Portland State University. Department of Geology.
Curt D. Peterson
Date of Publication
Master of Science (M.S.) in Geology
River sediments -- Columbia River, Sedimentation and deposition -- Columbia River Watershed, Stratigraphic Geology -- Holocene
1 online resource (xiii, 210 p.)
The Columbia River is the largest fluvially dominated estuary in the Pacific Northwest, yet the Holocene transgressive fill of this system has not previously been studied. Nearly 1500 industry borehole and water well records in the lower Columbia River basin (LCRB) were analyzed. These records document the sedimentary infilling of the lower 120 miles of the drowned river valley that occurred during the Holocene marine transgression (10-0 ka) . Of particular importance is a key stratigraphic marker horizon of volcanic tephra that has been identified throughout the LCRB. INAA was used to determine the geochemical composition of the target tephra layer. The tephra geochemistry was then compared to geochemical data from potential Cascade source volcanos to determine whether the tephra layers are geochemically related, and the possible age and source of the tephra. The geochemical comparisons indicate that the suspect tephra horizon was derived from the climax eruption of Mount Mazama approximately 6845 years ago. Cross-sections have been constructed that record the lateral and longitudinal depositional development of the river basin. Sediment grain size distribution data have also been compiled and shows that grain size distribution does not change with respect to subsurface elevation within the LCRB. The results indicate that the LCRB has been dominated by fine sand deposition throughout the Holocene period, and silt and clay sized fractions were bypassed through the system to be deposited offshore. A total volume of 74.6 km3 of sediment has accumulated in the basin since the time of the catastrophic floods 12,700 years ago. Sediment volume analysis was used to predict past fluvial sediment supply rates and sediment retention. The volume of sediment deposition from early to late Holocene time has decreased by a factor of 2.4. Sedimentation rates in the basin are estimated from a basin isopach of the Holocene fill and from an extrapolated sediment sea-level curve. Basin sedimentation rates ranged from 12. 6 mm/yr-1 for the early Holocene to 2. 5 mm/yr-1 for the late Holocene period. This factor of 5 decrease in the sedimentation rate also indicates that the Columbia River bypassed much of its fine grained fraction through to the marine environment during the mid-late Holocene.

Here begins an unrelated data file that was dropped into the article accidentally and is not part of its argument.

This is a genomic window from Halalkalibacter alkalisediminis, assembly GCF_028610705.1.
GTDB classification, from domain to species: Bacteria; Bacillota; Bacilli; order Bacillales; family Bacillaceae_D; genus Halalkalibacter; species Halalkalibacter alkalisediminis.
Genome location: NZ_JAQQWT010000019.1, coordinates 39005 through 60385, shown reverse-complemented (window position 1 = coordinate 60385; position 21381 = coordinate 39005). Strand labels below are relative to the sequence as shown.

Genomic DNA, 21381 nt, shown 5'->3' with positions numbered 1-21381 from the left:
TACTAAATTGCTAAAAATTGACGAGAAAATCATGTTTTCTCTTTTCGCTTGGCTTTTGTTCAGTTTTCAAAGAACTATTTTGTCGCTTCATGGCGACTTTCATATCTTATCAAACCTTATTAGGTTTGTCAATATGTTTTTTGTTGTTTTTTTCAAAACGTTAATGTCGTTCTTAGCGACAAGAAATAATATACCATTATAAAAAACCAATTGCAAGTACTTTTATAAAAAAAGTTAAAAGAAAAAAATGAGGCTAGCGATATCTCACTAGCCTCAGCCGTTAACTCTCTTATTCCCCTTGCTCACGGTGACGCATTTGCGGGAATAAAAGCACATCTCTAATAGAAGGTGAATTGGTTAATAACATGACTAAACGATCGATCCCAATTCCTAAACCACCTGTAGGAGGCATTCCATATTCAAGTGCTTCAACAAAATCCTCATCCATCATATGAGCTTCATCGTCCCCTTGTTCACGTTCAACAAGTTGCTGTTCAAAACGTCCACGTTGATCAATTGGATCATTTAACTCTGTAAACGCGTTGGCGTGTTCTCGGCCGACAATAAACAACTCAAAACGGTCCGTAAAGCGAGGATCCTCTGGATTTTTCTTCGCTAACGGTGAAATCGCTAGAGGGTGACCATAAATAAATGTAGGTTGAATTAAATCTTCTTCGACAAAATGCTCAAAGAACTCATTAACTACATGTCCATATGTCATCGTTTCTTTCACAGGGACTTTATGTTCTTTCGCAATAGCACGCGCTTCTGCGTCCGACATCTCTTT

Gates, Edward Breed, "The Holocene Sedimentary Framework of the Lower Columbia River Gorge" (1994). Dissertations and Theses. Paper 4801.